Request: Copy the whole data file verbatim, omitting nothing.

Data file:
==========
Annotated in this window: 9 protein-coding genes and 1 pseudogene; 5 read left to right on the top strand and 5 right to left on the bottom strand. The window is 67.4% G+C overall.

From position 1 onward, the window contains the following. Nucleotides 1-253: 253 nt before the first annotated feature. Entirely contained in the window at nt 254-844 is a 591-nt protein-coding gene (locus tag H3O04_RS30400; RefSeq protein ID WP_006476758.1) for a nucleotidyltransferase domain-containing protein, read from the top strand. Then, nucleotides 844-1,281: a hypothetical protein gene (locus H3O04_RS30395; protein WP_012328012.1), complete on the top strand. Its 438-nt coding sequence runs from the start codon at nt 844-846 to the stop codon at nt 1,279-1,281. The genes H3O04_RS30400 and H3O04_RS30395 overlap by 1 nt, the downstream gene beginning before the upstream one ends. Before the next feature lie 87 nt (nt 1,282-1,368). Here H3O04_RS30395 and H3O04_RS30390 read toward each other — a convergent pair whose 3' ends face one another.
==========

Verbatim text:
Annotated in this window: 9 protein-coding genes and 1 pseudogene; 5 read left to right on the top strand and 5 right to left on the bottom strand. The window is 67.4% G+C overall.

From position 1 onward, the window contains the following. Nucleotides 1-253: 253 nt before the first annotated feature. Entirely contained in the window at nt 254-844 is a 591-nt protein-coding gene (locus tag H3O04_RS30400; RefSeq protein ID WP_006476758.1) for a nucleotidyltransferase domain-containing protein, read from the top strand. Then, nucleotides 844-1,281: a hypothetical protein gene (locus H3O04_RS30395; protein WP_012328012.1), complete on the top strand. Its 438-nt coding sequence runs from the start codon at nt 844-846 to the stop codon at nt 1,279-1,281. The genes H3O04_RS30400 and H3O04_RS30395 overlap by 1 nt, the downstream gene beginning before the upstream one ends. Before the next feature lie 87 nt (nt 1,282-1,368). Here H3O04_RS30395 and H3O04_RS30390 read toward each other — a convergent pair whose 3' ends face one another.